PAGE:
China and India both reported higher-than-expected inflation readings on Friday, giving fresh ammunition to central bankers and investors alike who are worried about mounting price pressures in the global economy.
Figures due later in the day from the euro zone and the United States are also expected to show that inflation, though still moderate, is steadily rising, not least because of higher food and energy costs.
Prices of oil and grain, in turn, are climbing in part because of strong growth in China, India and other emerging economies, which have shown the developed world a clean pair of heels since the global financial crisis.
The weakness in markets this week is expected after the smart comeback we have seen recently, with inflationary concerns again coming to the forefront, said Jan Lambregts, global head of financial markets research at Rabobank.
Consumer price inflation in China quickened to 5.4 percent in the year to March, the fastest rate since July 2008, from 4.9 percent in the first two months of the year.
In India, the Wholesale Price Index, the main inflation gauge, rose 8.98 percent in the year to March, up from 8.31 percent in the 12 months to February and beating market projections of an 8.36 percent reading.
Economists expect the central banks of both countries to tighten monetary policy further in short order to dampen inflationary pressure.
A rise in the proportion of deposits that Chinese banks must hold in reserve, rather than lend out, could be imminent after Premier Wen Jiabao in midweek reaffirmed his determination to keep a lid on prices.
Core inflation, excluding food and energy, was the highest in China in a decade. In India, too, a sharp upward revision to figures for January has led some economists to the conclusion that underlying price pressures are greater than they had thought.
It seems that inflation trajectory has changed. The expected decline in inflation is just not happening and looks like we have underestimated the underlying pressure on prices, said Ashutosh Datar, an economist at IIFL in Mumbai.
More monetary tightening is inevitable after today's data and the case for a 50 basis point hike in May is strengthened, he added.
Dong Tao, the chief China economist for Credit Suisse, said he did not think inflation would fall back as much as others expect. As a result, monetary tightening would continue in the second half of the year, he said in a report.
The People's Bank of China, the central bank, has increased benchmark interest rates four times since last October and has required the country's big lenders to freeze a record 20 percent of their deposits.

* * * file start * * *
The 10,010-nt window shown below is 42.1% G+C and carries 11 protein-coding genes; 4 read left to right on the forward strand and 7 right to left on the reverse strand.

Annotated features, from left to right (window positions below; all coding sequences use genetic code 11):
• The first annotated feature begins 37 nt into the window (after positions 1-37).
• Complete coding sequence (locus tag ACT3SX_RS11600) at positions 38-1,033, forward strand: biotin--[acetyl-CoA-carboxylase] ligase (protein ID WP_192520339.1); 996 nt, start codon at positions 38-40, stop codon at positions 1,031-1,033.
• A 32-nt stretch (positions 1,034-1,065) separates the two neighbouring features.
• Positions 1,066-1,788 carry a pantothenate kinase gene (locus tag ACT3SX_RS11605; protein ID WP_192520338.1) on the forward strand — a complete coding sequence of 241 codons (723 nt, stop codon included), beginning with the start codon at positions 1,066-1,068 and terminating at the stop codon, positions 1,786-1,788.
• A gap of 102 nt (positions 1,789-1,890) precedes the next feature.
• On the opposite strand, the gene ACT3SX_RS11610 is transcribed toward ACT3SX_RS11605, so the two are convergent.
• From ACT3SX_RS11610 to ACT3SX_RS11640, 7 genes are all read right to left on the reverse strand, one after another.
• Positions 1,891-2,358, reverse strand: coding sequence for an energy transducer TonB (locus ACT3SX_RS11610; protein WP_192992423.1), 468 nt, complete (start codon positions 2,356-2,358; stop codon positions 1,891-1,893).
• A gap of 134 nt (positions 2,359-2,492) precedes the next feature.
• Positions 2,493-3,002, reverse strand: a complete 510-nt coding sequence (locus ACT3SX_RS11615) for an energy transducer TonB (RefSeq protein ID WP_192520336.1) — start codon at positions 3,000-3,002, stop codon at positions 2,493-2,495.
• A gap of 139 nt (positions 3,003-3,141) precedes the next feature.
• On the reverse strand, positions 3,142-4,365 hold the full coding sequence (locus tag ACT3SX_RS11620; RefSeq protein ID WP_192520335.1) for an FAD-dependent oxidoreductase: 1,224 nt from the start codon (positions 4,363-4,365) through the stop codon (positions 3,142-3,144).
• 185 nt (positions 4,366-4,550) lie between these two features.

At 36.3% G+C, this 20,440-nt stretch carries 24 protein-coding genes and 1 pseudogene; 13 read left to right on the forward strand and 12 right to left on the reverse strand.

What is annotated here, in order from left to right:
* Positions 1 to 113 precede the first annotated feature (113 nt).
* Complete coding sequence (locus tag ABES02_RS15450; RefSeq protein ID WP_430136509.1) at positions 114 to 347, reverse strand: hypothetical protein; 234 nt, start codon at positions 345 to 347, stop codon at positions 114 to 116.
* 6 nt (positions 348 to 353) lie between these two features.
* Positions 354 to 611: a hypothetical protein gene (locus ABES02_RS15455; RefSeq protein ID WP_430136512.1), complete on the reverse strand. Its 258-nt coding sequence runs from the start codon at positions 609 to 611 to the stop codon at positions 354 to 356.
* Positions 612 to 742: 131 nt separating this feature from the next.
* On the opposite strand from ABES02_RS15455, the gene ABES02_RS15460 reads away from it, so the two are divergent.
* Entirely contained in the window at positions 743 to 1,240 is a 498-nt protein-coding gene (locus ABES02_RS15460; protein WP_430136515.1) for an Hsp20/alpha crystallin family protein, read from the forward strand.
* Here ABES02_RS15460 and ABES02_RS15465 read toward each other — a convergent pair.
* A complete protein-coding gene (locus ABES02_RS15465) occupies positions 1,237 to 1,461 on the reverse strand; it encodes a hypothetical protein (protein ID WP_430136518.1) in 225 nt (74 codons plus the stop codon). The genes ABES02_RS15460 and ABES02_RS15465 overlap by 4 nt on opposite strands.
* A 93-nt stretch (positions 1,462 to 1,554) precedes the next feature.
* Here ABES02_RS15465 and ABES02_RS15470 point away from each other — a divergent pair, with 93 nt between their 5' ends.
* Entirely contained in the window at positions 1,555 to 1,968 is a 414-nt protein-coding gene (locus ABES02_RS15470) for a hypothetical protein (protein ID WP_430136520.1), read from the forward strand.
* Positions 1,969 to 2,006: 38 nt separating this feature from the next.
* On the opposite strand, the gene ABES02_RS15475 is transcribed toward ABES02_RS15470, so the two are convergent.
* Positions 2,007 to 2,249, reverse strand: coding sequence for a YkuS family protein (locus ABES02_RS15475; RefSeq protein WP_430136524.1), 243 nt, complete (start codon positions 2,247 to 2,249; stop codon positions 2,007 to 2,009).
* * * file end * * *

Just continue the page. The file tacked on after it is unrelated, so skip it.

Tao expects the rate banks offer on one-year deposits to rise another 1.5 percentage points by the end of the year.
In our view, China is by no means near the end of the current tightening cycle. Food inflation is transitory, but service inflation and wage inflation are structural, he said.
That bodes ill for Western economies that are big buyers of manufactured goods assembled in China. If imported inflation keeps climbing, central bankers will have to press down domestically generated prices if they want to hit their overall inflation targets.
Final March figures for the euro zone are likely to confirm that consumer price inflation accelerated to 2.6 percent in the year to March from 2.4 percent in February, well above the European Central Bank's target of just under 2 percent.
Economists expect annual consumer price inflation in the United States in March to have accelerated to the same rate as in the euro zone, 2.6 percent, from 2.1 percent in February.
But the core consumer price index, which is tracked more closely by the Federal Reserve for monetary policy purposes, is forecast to have gained just 0.2 percent on the month -- the same increase as in February.
Fed officials have said they would act to ensure an inflation psychology does not take root. But they largely regard the recent spike in food and energy prices as transitory. Moreover, analysts expect subdued labor costs will keep a lid on inflation.
Fed Governor Daniel Tarullo said on Thursday there are no signs that surging energy and commodity prices would translate into higher underlying inflation. Commodity prices were notoriously volatile, he noted.
But two prominent anti-inflation hawks, Richmond Fed President Jeffrey Lacker and Philadelphia Fed President Charles Plosser, said the recovery was strong and suggested the Fed needs to prepare to withdraw some of the extensive stimulus the central bank has provided.
The apparent strengthening of the U.S. economy suggests that, in the not-too-distant future, monetary policy will begin reversing course from a very accommodative policy stance, Plosser said in New York.
(Reporting by Alan Wheatley; Editing by Ken Wills)